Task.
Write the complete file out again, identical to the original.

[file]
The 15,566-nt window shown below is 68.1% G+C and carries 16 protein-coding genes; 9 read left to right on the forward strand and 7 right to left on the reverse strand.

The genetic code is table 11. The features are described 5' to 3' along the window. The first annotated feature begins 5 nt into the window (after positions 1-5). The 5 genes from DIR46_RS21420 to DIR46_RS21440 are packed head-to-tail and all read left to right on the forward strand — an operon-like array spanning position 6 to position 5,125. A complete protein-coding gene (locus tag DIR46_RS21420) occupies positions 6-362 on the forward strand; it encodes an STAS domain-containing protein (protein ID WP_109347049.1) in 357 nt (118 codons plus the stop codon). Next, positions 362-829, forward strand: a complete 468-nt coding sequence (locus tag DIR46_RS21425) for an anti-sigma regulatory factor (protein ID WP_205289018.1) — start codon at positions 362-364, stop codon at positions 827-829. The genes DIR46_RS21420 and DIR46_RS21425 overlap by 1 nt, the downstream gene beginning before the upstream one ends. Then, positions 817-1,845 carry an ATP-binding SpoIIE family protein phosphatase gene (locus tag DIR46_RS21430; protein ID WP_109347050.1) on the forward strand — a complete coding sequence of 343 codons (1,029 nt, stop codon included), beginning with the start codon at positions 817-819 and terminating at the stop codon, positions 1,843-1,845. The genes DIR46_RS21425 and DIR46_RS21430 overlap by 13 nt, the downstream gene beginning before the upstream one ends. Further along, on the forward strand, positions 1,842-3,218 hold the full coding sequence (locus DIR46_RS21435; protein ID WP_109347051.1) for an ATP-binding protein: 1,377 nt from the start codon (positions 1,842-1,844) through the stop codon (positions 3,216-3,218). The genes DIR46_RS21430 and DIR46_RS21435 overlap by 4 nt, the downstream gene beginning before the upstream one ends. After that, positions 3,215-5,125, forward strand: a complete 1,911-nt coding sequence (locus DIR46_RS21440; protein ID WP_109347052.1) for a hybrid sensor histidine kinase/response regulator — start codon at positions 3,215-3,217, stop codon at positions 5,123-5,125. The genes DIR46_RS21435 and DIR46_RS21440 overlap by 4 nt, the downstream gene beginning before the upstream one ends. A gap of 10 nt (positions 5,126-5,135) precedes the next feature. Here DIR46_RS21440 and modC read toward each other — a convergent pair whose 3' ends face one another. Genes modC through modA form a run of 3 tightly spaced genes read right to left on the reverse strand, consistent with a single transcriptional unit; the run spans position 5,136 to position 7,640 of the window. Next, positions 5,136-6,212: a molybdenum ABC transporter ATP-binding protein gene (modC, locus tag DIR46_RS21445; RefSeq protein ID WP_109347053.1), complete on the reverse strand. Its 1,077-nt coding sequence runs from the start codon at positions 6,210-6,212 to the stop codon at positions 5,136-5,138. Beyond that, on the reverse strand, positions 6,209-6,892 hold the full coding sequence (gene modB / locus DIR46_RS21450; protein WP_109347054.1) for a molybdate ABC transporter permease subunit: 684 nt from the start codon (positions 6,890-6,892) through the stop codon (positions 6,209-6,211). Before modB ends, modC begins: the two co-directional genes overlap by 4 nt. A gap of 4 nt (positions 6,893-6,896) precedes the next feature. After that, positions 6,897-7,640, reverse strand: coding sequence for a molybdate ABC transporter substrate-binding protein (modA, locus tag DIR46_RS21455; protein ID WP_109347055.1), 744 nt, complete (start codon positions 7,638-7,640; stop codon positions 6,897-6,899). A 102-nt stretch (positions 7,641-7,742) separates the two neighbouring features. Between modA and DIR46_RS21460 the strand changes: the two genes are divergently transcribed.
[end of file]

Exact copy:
The 15,566-nt window shown below is 68.1% G+C and carries 16 protein-coding genes; 9 read left to right on the forward strand and 7 right to left on the reverse strand.

The genetic code is table 11. The features are described 5' to 3' along the window. The first annotated feature begins 5 nt into the window (after positions 1-5). The 5 genes from DIR46_RS21420 to DIR46_RS21440 are packed head-to-tail and all read left to right on the forward strand — an operon-like array spanning position 6 to position 5,125. A complete protein-coding gene (locus tag DIR46_RS21420) occupies positions 6-362 on the forward strand; it encodes an STAS domain-containing protein (protein ID WP_109347049.1) in 357 nt (118 codons plus the stop codon). Next, positions 362-829, forward strand: a complete 468-nt coding sequence (locus tag DIR46_RS21425) for an anti-sigma regulatory factor (protein ID WP_205289018.1) — start codon at positions 362-364, stop codon at positions 827-829. The genes DIR46_RS21420 and DIR46_RS21425 overlap by 1 nt, the downstream gene beginning before the upstream one ends. Then, positions 817-1,845 carry an ATP-binding SpoIIE family protein phosphatase gene (locus tag DIR46_RS21430; protein ID WP_109347050.1) on the forward strand — a complete coding sequence of 343 codons (1,029 nt, stop codon included), beginning with the start codon at positions 817-819 and terminating at the stop codon, positions 1,843-1,845. The genes DIR46_RS21425 and DIR46_RS21430 overlap by 13 nt, the downstream gene beginning before the upstream one ends. Further along, on the forward strand, positions 1,842-3,218 hold the full coding sequence (locus DIR46_RS21435; protein ID WP_109347051.1) for an ATP-binding protein: 1,377 nt from the start codon (positions 1,842-1,844) through the stop codon (positions 3,216-3,218). The genes DIR46_RS21430 and DIR46_RS21435 overlap by 4 nt, the downstream gene beginning before the upstream one ends. After that, positions 3,215-5,125, forward strand: a complete 1,911-nt coding sequence (locus DIR46_RS21440; protein ID WP_109347052.1) for a hybrid sensor histidine kinase/response regulator — start codon at positions 3,215-3,217, stop codon at positions 5,123-5,125. The genes DIR46_RS21435 and DIR46_RS21440 overlap by 4 nt, the downstream gene beginning before the upstream one ends. A gap of 10 nt (positions 5,126-5,135) precedes the next feature. Here DIR46_RS21440 and modC read toward each other — a convergent pair whose 3' ends face one another. Genes modC through modA form a run of 3 tightly spaced genes read right to left on the reverse strand, consistent with a single transcriptional unit; the run spans position 5,136 to position 7,640 of the window. Next, positions 5,136-6,212: a molybdenum ABC transporter ATP-binding protein gene (modC, locus tag DIR46_RS21445; RefSeq protein ID WP_109347053.1), complete on the reverse strand. Its 1,077-nt coding sequence runs from the start codon at positions 6,210-6,212 to the stop codon at positions 5,136-5,138. Beyond that, on the reverse strand, positions 6,209-6,892 hold the full coding sequence (gene modB / locus DIR46_RS21450; protein WP_109347054.1) for a molybdate ABC transporter permease subunit: 684 nt from the start codon (positions 6,890-6,892) through the stop codon (positions 6,209-6,211). Before modB ends, modC begins: the two co-directional genes overlap by 4 nt. A gap of 4 nt (positions 6,893-6,896) precedes the next feature. After that, positions 6,897-7,640, reverse strand: coding sequence for a molybdate ABC transporter substrate-binding protein (modA, locus tag DIR46_RS21455; protein ID WP_109347055.1), 744 nt, complete (start codon positions 7,638-7,640; stop codon positions 6,897-6,899). A 102-nt stretch (positions 7,641-7,742) separates the two neighbouring features. Between modA and DIR46_RS21460 the strand changes: the two genes are divergently transcribed.